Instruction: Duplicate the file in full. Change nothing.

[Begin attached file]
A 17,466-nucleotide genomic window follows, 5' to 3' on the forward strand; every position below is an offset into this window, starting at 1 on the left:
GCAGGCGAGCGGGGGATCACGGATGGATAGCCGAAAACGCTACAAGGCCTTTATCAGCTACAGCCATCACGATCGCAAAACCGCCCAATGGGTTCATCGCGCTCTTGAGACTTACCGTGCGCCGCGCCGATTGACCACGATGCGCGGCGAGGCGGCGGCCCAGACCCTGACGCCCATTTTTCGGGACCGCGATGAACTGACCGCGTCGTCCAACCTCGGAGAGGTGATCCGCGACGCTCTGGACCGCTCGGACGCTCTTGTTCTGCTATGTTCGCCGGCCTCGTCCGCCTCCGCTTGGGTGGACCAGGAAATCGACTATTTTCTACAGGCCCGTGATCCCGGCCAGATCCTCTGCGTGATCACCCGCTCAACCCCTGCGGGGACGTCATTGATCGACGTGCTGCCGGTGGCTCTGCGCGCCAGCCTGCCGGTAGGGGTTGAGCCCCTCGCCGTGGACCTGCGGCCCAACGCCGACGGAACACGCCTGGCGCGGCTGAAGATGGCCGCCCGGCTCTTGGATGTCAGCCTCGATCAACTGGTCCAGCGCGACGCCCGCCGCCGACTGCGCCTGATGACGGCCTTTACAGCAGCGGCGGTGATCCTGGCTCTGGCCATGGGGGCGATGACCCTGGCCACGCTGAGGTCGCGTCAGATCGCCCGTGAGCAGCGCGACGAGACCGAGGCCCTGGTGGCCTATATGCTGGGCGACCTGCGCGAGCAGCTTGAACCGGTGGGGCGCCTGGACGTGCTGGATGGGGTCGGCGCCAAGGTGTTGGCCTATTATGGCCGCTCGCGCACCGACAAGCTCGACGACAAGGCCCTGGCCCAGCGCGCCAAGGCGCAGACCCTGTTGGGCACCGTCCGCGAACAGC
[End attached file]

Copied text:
A 17,466-nucleotide genomic window follows, 5' to 3' on the forward strand; every position below is an offset into this window, starting at 1 on the left:
GCAGGCGAGCGGGGGATCACGGATGGATAGCCGAAAACGCTACAAGGCCTTTATCAGCTACAGCCATCACGATCGCAAAACCGCCCAATGGGTTCATCGCGCTCTTGAGACTTACCGTGCGCCGCGCCGATTGACCACGATGCGCGGCGAGGCGGCGGCCCAGACCCTGACGCCCATTTTTCGGGACCGCGATGAACTGACCGCGTCGTCCAACCTCGGAGAGGTGATCCGCGACGCTCTGGACCGCTCGGACGCTCTTGTTCTGCTATGTTCGCCGGCCTCGTCCGCCTCCGCTTGGGTGGACCAGGAAATCGACTATTTTCTACAGGCCCGTGATCCCGGCCAGATCCTCTGCGTGATCACCCGCTCAACCCCTGCGGGGACGTCATTGATCGACGTGCTGCCGGTGGCTCTGCGCGCCAGCCTGCCGGTAGGGGTTGAGCCCCTCGCCGTGGACCTGCGGCCCAACGCCGACGGAACACGCCTGGCGCGGCTGAAGATGGCCGCCCGGCTCTTGGATGTCAGCCTCGATCAACTGGTCCAGCGCGACGCCCGCCGCCGACTGCGCCTGATGACGGCCTTTACAGCAGCGGCGGTGATCCTGGCTCTGGCCATGGGGGCGATGACCCTGGCCACGCTGAGGTCGCGTCAGATCGCCCGTGAGCAGCGCGACGAGACCGAGGCCCTGGTGGCCTATATGCTGGGCGACCTGCGCGAGCAGCTTGAACCGGTGGGGCGCCTGGACGTGCTGGATGGGGTCGGCGCCAAGGTGTTGGCCTATTATGGCCGCTCGCGCACCGACAAGCTCGACGACAAGGCCCTGGCCCAGCGCGCCAAGGCGCAGACCCTGTTGGGCACCGTCCGCGAACAGC